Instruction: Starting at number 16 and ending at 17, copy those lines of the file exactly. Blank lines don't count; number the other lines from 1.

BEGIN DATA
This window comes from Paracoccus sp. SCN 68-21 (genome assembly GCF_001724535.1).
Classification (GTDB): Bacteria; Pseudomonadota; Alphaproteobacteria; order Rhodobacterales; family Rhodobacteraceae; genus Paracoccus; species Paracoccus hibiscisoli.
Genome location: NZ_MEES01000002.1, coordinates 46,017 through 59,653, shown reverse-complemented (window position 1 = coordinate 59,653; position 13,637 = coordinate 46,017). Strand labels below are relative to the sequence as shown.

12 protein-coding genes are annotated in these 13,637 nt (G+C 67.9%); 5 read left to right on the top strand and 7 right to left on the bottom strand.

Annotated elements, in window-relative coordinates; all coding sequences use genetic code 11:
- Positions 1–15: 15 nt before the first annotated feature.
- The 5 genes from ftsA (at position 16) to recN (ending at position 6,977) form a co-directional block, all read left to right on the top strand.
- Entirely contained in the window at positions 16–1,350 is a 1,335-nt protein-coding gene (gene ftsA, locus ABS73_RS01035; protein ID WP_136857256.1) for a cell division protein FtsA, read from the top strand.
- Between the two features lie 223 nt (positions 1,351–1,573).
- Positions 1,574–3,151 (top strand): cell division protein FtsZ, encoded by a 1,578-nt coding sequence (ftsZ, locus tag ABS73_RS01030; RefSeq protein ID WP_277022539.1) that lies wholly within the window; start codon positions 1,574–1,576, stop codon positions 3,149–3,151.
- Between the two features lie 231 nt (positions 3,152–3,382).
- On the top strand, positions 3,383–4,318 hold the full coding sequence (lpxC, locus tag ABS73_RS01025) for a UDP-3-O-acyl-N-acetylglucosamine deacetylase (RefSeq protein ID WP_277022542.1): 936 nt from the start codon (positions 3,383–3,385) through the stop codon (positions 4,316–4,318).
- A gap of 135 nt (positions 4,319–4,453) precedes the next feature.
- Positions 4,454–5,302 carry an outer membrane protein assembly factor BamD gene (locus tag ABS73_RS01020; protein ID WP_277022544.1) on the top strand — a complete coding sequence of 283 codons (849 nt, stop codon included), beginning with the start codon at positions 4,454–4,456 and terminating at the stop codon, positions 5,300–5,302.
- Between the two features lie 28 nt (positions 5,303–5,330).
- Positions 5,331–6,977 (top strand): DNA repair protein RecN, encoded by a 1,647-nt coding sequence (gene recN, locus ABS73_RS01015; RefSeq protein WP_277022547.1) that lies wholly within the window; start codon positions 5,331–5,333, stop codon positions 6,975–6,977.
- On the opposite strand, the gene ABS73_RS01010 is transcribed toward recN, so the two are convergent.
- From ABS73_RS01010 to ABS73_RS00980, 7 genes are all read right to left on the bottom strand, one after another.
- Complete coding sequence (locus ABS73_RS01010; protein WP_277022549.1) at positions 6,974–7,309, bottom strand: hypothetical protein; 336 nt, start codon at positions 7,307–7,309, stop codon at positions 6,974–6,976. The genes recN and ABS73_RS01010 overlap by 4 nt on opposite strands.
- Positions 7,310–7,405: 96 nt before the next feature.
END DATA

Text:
- Positions 5,331–6,977 (top strand): DNA repair protein RecN, encoded by a 1,647-nt coding sequence (gene recN, locus ABS73_RS01015; RefSeq protein WP_277022547.1) that lies wholly within the window; start codon positions 5,331–5,333, stop codon positions 6,975–6,977.
- On the opposite strand, the gene ABS73_RS01010 is transcribed toward recN, so the two are convergent.